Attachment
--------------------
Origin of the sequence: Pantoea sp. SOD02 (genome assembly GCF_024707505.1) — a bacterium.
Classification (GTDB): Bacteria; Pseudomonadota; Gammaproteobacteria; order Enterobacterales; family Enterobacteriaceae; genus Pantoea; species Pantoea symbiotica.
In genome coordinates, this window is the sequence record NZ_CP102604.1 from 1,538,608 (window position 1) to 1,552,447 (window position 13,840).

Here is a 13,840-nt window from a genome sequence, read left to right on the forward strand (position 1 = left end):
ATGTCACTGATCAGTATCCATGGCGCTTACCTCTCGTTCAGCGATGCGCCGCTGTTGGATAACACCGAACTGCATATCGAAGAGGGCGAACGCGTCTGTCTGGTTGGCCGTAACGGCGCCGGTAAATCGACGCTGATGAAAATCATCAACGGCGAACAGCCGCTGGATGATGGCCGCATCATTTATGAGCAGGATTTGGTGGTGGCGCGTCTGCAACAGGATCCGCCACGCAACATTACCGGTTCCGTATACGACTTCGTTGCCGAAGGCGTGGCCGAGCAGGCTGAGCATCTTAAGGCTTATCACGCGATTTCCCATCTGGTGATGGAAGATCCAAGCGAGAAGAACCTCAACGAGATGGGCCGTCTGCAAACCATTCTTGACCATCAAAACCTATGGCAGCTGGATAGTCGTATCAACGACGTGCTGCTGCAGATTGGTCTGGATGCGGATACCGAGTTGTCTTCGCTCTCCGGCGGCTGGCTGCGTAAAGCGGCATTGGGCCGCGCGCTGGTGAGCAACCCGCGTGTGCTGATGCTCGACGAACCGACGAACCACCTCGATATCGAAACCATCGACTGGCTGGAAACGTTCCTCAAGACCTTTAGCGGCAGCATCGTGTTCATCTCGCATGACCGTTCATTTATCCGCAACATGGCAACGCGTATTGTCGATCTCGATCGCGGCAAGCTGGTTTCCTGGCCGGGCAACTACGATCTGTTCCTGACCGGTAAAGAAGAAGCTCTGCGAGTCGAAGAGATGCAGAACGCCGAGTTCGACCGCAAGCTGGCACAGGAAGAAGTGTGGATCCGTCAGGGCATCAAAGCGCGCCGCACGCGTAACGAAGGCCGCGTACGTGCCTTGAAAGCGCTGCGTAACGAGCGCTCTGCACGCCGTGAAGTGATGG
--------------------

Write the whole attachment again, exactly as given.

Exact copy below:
Origin of the sequence: Pantoea sp. SOD02 (genome assembly GCF_024707505.1) — a bacterium.
Classification (GTDB): Bacteria; Pseudomonadota; Gammaproteobacteria; order Enterobacterales; family Enterobacteriaceae; genus Pantoea; species Pantoea symbiotica.
In genome coordinates, this window is the sequence record NZ_CP102604.1 from 1,538,608 (window position 1) to 1,552,447 (window position 13,840).

Here is a 13,840-nt window from a genome sequence, read left to right on the forward strand (position 1 = left end):
ATGTCACTGATCAGTATCCATGGCGCTTACCTCTCGTTCAGCGATGCGCCGCTGTTGGATAACACCGAACTGCATATCGAAGAGGGCGAACGCGTCTGTCTGGTTGGCCGTAACGGCGCCGGTAAATCGACGCTGATGAAAATCATCAACGGCGAACAGCCGCTGGATGATGGCCGCATCATTTATGAGCAGGATTTGGTGGTGGCGCGTCTGCAACAGGATCCGCCACGCAACATTACCGGTTCCGTATACGACTTCGTTGCCGAAGGCGTGGCCGAGCAGGCTGAGCATCTTAAGGCTTATCACGCGATTTCCCATCTGGTGATGGAAGATCCAAGCGAGAAGAACCTCAACGAGATGGGCCGTCTGCAAACCATTCTTGACCATCAAAACCTATGGCAGCTGGATAGTCGTATCAACGACGTGCTGCTGCAGATTGGTCTGGATGCGGATACCGAGTTGTCTTCGCTCTCCGGCGGCTGGCTGCGTAAAGCGGCATTGGGCCGCGCGCTGGTGAGCAACCCGCGTGTGCTGATGCTCGACGAACCGACGAACCACCTCGATATCGAAACCATCGACTGGCTGGAAACGTTCCTCAAGACCTTTAGCGGCAGCATCGTGTTCATCTCGCATGACCGTTCATTTATCCGCAACATGGCAACGCGTATTGTCGATCTCGATCGCGGCAAGCTGGTTTCCTGGCCGGGCAACTACGATCTGTTCCTGACCGGTAAAGAAGAAGCTCTGCGAGTCGAAGAGATGCAGAACGCCGAGTTCGACCGCAAGCTGGCACAGGAAGAAGTGTGGATCCGTCAGGGCATCAAAGCGCGCCGCACGCGTAACGAAGGCCGCGTACGTGCCTTGAAAGCGCTGCGTAACGAGCGCTCTGCACGCCGTGAAGTGATGG